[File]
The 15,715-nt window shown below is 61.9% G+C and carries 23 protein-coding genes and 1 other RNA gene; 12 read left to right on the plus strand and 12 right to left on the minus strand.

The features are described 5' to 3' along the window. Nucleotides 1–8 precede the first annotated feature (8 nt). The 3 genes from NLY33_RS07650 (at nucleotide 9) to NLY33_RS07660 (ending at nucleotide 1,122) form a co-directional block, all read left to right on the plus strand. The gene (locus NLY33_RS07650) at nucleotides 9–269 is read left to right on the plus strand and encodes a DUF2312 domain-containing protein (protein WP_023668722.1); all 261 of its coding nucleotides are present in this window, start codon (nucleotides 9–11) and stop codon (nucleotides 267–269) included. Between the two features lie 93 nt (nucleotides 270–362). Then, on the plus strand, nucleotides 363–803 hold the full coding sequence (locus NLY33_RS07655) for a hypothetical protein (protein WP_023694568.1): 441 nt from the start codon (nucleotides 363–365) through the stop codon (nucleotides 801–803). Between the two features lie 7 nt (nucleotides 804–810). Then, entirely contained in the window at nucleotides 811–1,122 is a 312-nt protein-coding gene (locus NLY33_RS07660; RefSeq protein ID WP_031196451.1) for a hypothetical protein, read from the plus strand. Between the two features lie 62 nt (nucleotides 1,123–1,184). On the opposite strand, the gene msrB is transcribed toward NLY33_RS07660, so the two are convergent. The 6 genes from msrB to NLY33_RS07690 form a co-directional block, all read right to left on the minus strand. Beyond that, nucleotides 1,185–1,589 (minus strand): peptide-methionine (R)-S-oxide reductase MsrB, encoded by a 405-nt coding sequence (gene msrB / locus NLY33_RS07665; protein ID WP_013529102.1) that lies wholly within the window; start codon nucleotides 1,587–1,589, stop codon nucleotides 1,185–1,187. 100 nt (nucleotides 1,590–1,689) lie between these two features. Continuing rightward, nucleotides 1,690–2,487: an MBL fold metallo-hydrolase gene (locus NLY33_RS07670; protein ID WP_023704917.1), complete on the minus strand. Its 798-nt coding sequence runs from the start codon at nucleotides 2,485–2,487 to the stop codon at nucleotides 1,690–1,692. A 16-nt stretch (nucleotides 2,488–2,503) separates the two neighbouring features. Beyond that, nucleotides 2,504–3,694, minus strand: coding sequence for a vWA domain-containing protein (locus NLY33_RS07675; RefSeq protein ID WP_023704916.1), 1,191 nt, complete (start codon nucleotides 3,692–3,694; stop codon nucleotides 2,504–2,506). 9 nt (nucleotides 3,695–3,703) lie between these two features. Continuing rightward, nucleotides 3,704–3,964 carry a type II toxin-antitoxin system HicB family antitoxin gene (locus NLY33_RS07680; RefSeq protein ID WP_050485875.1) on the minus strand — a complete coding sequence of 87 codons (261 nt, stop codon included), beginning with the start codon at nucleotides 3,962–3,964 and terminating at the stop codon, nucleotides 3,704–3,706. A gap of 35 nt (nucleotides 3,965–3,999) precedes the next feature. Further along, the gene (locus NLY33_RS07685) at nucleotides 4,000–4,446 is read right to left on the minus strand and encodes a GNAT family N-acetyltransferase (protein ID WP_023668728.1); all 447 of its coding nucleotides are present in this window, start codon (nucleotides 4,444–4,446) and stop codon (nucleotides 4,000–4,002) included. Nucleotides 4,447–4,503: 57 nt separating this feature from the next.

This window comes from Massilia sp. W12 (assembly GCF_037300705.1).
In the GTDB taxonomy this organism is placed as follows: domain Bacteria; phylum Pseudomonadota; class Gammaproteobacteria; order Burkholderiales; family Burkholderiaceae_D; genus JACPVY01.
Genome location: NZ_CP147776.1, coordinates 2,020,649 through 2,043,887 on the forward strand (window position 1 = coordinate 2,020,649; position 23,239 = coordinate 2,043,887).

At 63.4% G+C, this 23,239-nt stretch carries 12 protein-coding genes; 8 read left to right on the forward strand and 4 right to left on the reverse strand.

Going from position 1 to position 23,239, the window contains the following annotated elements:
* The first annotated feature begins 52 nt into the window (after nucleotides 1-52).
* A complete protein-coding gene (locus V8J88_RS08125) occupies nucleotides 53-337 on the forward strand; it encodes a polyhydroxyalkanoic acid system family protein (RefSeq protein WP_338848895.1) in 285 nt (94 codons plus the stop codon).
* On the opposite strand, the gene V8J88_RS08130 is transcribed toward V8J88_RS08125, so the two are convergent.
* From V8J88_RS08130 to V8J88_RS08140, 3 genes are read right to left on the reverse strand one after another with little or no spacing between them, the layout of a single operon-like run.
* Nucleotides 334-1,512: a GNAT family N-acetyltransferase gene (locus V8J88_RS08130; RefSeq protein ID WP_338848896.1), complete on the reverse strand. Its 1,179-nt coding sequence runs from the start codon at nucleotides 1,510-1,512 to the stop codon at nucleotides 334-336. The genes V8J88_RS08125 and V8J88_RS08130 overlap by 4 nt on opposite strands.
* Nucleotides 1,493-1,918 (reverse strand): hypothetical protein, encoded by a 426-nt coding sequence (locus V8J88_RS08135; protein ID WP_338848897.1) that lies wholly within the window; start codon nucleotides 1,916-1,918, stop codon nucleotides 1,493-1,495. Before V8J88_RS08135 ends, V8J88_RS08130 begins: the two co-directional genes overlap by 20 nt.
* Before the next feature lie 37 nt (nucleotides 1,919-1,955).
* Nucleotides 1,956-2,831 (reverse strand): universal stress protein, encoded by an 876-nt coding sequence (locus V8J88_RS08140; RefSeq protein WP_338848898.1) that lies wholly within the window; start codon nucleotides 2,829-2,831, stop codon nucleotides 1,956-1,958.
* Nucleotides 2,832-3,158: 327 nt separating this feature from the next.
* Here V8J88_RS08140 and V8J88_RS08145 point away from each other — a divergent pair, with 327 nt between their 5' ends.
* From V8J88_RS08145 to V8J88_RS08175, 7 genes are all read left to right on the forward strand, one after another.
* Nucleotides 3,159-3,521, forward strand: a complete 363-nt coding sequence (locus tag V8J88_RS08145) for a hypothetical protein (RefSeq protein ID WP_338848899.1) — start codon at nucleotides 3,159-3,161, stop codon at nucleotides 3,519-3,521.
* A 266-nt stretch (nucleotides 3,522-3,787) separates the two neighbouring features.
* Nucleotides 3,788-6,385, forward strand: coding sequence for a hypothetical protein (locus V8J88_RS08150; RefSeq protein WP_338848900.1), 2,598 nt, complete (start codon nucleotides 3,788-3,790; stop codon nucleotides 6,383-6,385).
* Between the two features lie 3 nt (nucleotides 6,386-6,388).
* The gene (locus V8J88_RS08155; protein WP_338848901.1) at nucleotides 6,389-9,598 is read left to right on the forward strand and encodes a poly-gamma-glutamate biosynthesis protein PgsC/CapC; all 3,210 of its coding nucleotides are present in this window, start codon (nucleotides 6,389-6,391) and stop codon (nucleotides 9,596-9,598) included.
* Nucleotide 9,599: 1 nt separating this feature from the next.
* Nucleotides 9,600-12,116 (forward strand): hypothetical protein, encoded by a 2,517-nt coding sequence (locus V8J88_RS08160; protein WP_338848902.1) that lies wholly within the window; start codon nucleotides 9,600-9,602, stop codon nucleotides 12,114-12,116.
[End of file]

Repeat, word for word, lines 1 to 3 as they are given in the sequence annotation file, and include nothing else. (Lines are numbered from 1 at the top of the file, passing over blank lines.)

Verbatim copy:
The 15,715-nt window shown below is 61.9% G+C and carries 23 protein-coding genes and 1 other RNA gene; 12 read left to right on the plus strand and 12 right to left on the minus strand.

The features are described 5' to 3' along the window. Nucleotides 1–8 precede the first annotated feature (8 nt). The 3 genes from NLY33_RS07650 (at nucleotide 9) to NLY33_RS07660 (ending at nucleotide 1,122) form a co-directional block, all read left to right on the plus strand. The gene (locus NLY33_RS07650) at nucleotides 9–269 is read left to right on the plus strand and encodes a DUF2312 domain-containing protein (protein WP_023668722.1); all 261 of its coding nucleotides are present in this window, start codon (nucleotides 9–11) and stop codon (nucleotides 267–269) included. Between the two features lie 93 nt (nucleotides 270–362). Then, on the plus strand, nucleotides 363–803 hold the full coding sequence (locus NLY33_RS07655) for a hypothetical protein (protein WP_023694568.1): 441 nt from the start codon (nucleotides 363–365) through the stop codon (nucleotides 801–803). Between the two features lie 7 nt (nucleotides 804–810). Then, entirely contained in the window at nucleotides 811–1,122 is a 312-nt protein-coding gene (locus NLY33_RS07660; RefSeq protein ID WP_031196451.1) for a hypothetical protein, read from the plus strand. Between the two features lie 62 nt (nucleotides 1,123–1,184). On the opposite strand, the gene msrB is transcribed toward NLY33_RS07660, so the two are convergent. The 6 genes from msrB to NLY33_RS07690 form a co-directional block, all read right to left on the minus strand. Beyond that, nucleotides 1,185–1,589 (minus strand): peptide-methionine (R)-S-oxide reductase MsrB, encoded by a 405-nt coding sequence (gene msrB / locus NLY33_RS07665; protein ID WP_013529102.1) that lies wholly within the window; start codon nucleotides 1,587–1,589, stop codon nucleotides 1,185–1,187. 100 nt (nucleotides 1,590–1,689) lie between these two features. Continuing rightward, nucleotides 1,690–2,487: an MBL fold metallo-hydrolase gene (locus NLY33_RS07670; protein ID WP_023704917.1), complete on the minus strand. Its 798-nt coding sequence runs from the start codon at nucleotides 2,485–2,487 to the stop codon at nucleotides 1,690–1,692. A 16-nt stretch (nucleotides 2,488–2,503) separates the two neighbouring features. Beyond that, nucleotides 2,504–3,694, minus strand: coding sequence for a vWA domain-containing protein (locus NLY33_RS07675; RefSeq protein ID WP_023704916.1), 1,191 nt, complete (start codon nucleotides 3,692–3,694; stop codon nucleotides 2,504–2,506). 9 nt (nucleotides 3,695–3,703) lie between these two features. Continuing rightward, nucleotides 3,704–3,964 carry a type II toxin-antitoxin system HicB family antitoxin gene (locus NLY33_RS07680; RefSeq protein ID WP_050485875.1) on the minus strand — a complete coding sequence of 87 codons (261 nt, stop codon included), beginning with the start codon at nucleotides 3,962–3,964 and terminating at the stop codon, nucleotides 3,704–3,706. A gap of 35 nt (nucleotides 3,965–3,999) precedes the next feature. Further along, the gene (locus NLY33_RS07685) at nucleotides 4,000–4,446 is read right to left on the minus strand and encodes a GNAT family N-acetyltransferase (protein ID WP_023668728.1); all 447 of its coding nucleotides are present in this window, start codon (nucleotides 4,444–4,446) and stop codon (nucleotides 4,000–4,002) included. Nucleotides 4,447–4,503: 57 nt separating this feature from the next.

This window comes from Massilia sp. W12 (assembly GCF_037300705.1).